• by Simon Lyngshede (623138) <simonNO@SPAMspiceweasel.dk> on Monday November 29, 2004 @03:30PM (#10945750) Homepage
      Yes, basicly ISO 9001 just states that your capable of producing the small shit over an over again. It's a more a proces standard than a quality standard. Oh, and in the UK, you can advertise that your product is good because it's ISO 9001 certified.

      If they want to addresse the issue of quality in open source software, there is a lot they need to consider. Most importantly... what do they mean by quality? What represents good quality in one project, may not be relevant to others.

      • by SoSueMe (263478)
        "If they want to addresse the issue of quality in open source software, there is a lot they need to consider. Most importantly... what do they mean by quality? What represents good quality in one project, may not be relevant to others."

        Sticking with the "ISO" flavour, ISO 9126 [cse.dcu.ie] defines software quality characteristics as Functionality, Reliability, Usability, Efficiency, Maintainability and Portability
      • it's not the product that's ISO 9001 certified... it's the process... The certification now means that you have a process for establishing where you are going wrong and that you are doing something about it... you're probably thinking about the old version of ISO 9000 series (the 1996 version). Things have changed quite a bit now.
        • ISO 900x is a smoke screen. The number of certified (and financial) companies for whom I've worked where a 'Backup' folder on the 'S:' drive is supposed to be the saviour if anything goes wrong is just laughable. And the reviews and checks to see if your company is conforming to ISO900x? Hah! Does anyone (except maybe the CTO) ever see these guys? And if you do, do you pipe up in front of the IT director/CTO/CIO/, "They're all BS-ing you Mr. Inspector. It's all a crock of crap, the 'S:' drive is nearl
    • implementing a formal quality management system

      Wasn't it George Carlin who said: "We need quality control, after all who would want to have quality get out of control!".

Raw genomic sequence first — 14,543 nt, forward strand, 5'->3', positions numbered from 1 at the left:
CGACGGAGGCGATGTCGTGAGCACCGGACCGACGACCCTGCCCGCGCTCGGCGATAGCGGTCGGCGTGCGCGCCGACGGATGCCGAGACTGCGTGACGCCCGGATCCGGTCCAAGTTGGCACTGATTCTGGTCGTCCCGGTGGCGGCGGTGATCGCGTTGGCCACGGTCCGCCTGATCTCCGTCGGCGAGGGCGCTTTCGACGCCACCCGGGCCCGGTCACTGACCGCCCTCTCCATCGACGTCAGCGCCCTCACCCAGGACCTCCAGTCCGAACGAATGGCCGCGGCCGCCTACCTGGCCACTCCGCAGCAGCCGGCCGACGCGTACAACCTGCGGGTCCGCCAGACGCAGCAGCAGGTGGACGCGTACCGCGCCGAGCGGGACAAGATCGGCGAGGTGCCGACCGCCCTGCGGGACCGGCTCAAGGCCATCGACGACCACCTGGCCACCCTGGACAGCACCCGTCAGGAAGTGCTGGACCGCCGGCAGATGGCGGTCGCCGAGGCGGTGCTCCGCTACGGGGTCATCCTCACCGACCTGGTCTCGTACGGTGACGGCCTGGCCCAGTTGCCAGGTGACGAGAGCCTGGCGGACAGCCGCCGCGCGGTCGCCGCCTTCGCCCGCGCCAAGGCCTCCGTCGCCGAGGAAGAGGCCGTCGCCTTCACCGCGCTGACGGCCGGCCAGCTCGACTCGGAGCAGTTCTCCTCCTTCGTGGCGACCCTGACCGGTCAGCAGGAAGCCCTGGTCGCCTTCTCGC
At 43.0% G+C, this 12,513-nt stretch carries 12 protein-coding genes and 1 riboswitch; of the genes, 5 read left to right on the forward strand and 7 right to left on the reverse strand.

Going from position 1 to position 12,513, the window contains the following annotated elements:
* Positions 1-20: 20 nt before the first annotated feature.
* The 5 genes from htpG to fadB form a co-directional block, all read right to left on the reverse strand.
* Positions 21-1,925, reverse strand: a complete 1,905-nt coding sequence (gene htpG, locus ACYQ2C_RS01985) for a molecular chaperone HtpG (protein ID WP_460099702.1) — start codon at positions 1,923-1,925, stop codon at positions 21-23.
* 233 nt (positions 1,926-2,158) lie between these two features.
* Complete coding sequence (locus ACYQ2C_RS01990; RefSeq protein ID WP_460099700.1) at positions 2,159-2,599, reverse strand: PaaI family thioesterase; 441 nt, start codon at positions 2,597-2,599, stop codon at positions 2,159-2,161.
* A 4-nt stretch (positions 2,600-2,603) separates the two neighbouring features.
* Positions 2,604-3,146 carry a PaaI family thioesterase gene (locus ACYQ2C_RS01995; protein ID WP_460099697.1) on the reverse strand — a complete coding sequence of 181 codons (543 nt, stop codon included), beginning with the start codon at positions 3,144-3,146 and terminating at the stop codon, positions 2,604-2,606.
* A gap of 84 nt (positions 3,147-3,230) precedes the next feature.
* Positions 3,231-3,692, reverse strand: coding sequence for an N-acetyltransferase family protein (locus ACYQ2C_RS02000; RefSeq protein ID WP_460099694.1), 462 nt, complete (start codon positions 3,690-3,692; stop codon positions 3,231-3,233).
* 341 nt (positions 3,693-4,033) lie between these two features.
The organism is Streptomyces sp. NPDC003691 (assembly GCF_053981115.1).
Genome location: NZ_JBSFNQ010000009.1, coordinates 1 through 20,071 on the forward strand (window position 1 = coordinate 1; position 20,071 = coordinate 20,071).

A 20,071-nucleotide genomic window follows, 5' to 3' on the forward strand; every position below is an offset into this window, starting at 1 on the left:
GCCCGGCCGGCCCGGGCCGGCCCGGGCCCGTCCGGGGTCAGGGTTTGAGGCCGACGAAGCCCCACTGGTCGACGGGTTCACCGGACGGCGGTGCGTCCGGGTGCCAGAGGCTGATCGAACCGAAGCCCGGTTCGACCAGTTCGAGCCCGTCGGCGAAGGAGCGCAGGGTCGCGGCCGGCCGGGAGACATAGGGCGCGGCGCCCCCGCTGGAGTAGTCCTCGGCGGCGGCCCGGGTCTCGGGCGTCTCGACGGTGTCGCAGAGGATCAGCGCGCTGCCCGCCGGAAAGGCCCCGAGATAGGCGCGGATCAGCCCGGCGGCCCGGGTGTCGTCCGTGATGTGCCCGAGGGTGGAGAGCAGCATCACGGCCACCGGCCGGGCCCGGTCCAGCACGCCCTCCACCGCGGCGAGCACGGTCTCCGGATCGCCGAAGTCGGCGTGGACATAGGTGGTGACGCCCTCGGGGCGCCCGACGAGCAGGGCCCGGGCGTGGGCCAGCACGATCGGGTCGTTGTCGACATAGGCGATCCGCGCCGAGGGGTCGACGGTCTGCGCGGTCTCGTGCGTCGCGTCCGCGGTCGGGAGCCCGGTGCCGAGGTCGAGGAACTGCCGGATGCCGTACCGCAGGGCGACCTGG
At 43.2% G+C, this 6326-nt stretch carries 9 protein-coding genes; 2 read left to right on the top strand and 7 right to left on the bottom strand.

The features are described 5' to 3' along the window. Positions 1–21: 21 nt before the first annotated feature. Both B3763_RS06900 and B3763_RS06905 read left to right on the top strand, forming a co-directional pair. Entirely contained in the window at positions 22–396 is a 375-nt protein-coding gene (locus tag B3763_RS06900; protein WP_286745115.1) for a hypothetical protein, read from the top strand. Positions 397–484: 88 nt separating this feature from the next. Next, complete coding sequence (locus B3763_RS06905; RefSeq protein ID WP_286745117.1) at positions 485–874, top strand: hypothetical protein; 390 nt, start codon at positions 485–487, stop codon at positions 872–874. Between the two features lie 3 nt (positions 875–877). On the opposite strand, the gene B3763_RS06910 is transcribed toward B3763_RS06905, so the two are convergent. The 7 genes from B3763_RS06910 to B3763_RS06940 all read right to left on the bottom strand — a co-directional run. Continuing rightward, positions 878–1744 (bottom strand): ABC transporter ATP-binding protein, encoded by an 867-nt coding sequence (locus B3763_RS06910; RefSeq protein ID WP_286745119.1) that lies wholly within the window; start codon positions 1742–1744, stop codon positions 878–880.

• Slow down cowboy (Score:4, Interesting)

      by gosand (234100) on Monday November 29, 2004 @04:30PM (#10946343)
      The inevitable result is that you can commit to shooting your customer in the foot, and document that you have done so, and earn the highest ``quality'' rating for it. That sort of ``quality'' isn't very reassuring.


      Don't know much about Quality, do you?


      I'll speak of these things in general, since they are essentially the same types of certifications (ISO, CMM, etc). If your customer agrees to be shot in the foot, and you shoot him in the foot, then the quality of that release is right on the money. One of the things that people miss (or fake) when implementing these processes is that they try to cut corners and fake-out the process. These certifications usually require that you get customer commitment to process changes. That means you keep your customer in the loop of communication. Therefore, you get them to agree to things and hold them to it. Customers don't usually like that, they love to wiggle and worm their way around commitments. But if you follow these processes, you can get them to document their commitment. They aren't very happy when they are called on the fact that they get exactly what they asked for, but in the end the point is to make them happy by getting them to ask for what they really want.


      Everyone loves to put down things like the CMM and Six Sigma, because they "don't work". Just because you worked somewhere where it didn't work doesn't mean the models don't work, it means you didn't do them very well. And they aren't easy to do well, they take effort. Most places will cut corners and fake the behavior that they think will let them slide by to get a certification, then they will usually go right back to doing what they want. There is a difference to "getting to certification level X" and "operating at certification level X".


      And the real definition of quality is the delta between what the customer expects and what is delivered.

  • Then who would test the beta/non-working versions of new projects?
  • Not a problem... (Score:3, Insightful)

    by danielrm26 (567852) * on Monday November 29, 2004 @03:11PM (#10945560) Homepage
    Certifications like this are often welcome in corporate environments where names and packaging often matter as much or more than the product.

    Even if OSS is better in a lot of cases, many managers can't politically afford to introduce it because of the climate that exists in the still largely Windows-controlled world.

    Any sort of ... anything that lends credibility to OSS is, in my book, a good thing. So if this takes off and acts as some sort of benchmark for quality that people can rely on, I say more power to them.
    • Certifications like this are often welcome in corporate environments where names and packaging often matter as much or more than the product.

      In a rational organization, the name means something because everyone knows that stuff from that company always rocks.

      Debian is a good name and they have documentation to back up their processes. It should not be hard to turn that documentation into sound QC. The process already works and any rational organization should be able to point to it and say, "those guys

  • by HarveyBirdman (627248) on Monday November 29, 2004 @03:11PM (#10945562) Journal
    If you have not had Six Sigma training, you might be baffled about what it is.